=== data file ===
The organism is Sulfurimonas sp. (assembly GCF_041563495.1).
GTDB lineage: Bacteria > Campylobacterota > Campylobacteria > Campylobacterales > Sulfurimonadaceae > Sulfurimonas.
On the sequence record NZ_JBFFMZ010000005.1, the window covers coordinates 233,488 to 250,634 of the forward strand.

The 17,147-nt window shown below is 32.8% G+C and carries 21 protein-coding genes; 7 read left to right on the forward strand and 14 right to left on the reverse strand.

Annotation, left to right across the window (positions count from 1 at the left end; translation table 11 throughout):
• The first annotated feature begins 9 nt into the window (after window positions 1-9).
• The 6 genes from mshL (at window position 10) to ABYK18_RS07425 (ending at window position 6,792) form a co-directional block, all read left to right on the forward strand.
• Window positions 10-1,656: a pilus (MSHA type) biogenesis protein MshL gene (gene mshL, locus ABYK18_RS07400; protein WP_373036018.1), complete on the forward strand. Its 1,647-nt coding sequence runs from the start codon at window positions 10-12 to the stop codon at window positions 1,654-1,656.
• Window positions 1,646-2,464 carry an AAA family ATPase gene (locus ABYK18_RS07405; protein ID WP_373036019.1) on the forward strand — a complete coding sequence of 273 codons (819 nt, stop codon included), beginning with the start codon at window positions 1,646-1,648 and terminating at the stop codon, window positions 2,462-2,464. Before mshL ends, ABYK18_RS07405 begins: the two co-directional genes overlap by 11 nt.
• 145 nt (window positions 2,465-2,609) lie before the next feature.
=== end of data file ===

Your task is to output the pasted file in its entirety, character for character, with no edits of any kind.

The organism is Sulfurimonas sp. (assembly GCF_041563495.1).
GTDB lineage: Bacteria > Campylobacterota > Campylobacteria > Campylobacterales > Sulfurimonadaceae > Sulfurimonas.
On the sequence record NZ_JBFFMZ010000005.1, the window covers coordinates 233,488 to 250,634 of the forward strand.

The 17,147-nt window shown below is 32.8% G+C and carries 21 protein-coding genes; 7 read left to right on the forward strand and 14 right to left on the reverse strand.

Annotation, left to right across the window (positions count from 1 at the left end; translation table 11 throughout):
• The first annotated feature begins 9 nt into the window (after window positions 1-9).
• The 6 genes from mshL (at window position 10) to ABYK18_RS07425 (ending at window position 6,792) form a co-directional block, all read left to right on the forward strand.
• Window positions 10-1,656: a pilus (MSHA type) biogenesis protein MshL gene (gene mshL, locus ABYK18_RS07400; protein WP_373036018.1), complete on the forward strand. Its 1,647-nt coding sequence runs from the start codon at window positions 10-12 to the stop codon at window positions 1,654-1,656.
• Window positions 1,646-2,464 carry an AAA family ATPase gene (locus ABYK18_RS07405; protein ID WP_373036019.1) on the forward strand — a complete coding sequence of 273 codons (819 nt, stop codon included), beginning with the start codon at window positions 1,646-1,648 and terminating at the stop codon, window positions 2,462-2,464. Before mshL ends, ABYK18_RS07405 begins: the two co-directional genes overlap by 11 nt.
• 145 nt (window positions 2,465-2,609) lie before the next feature.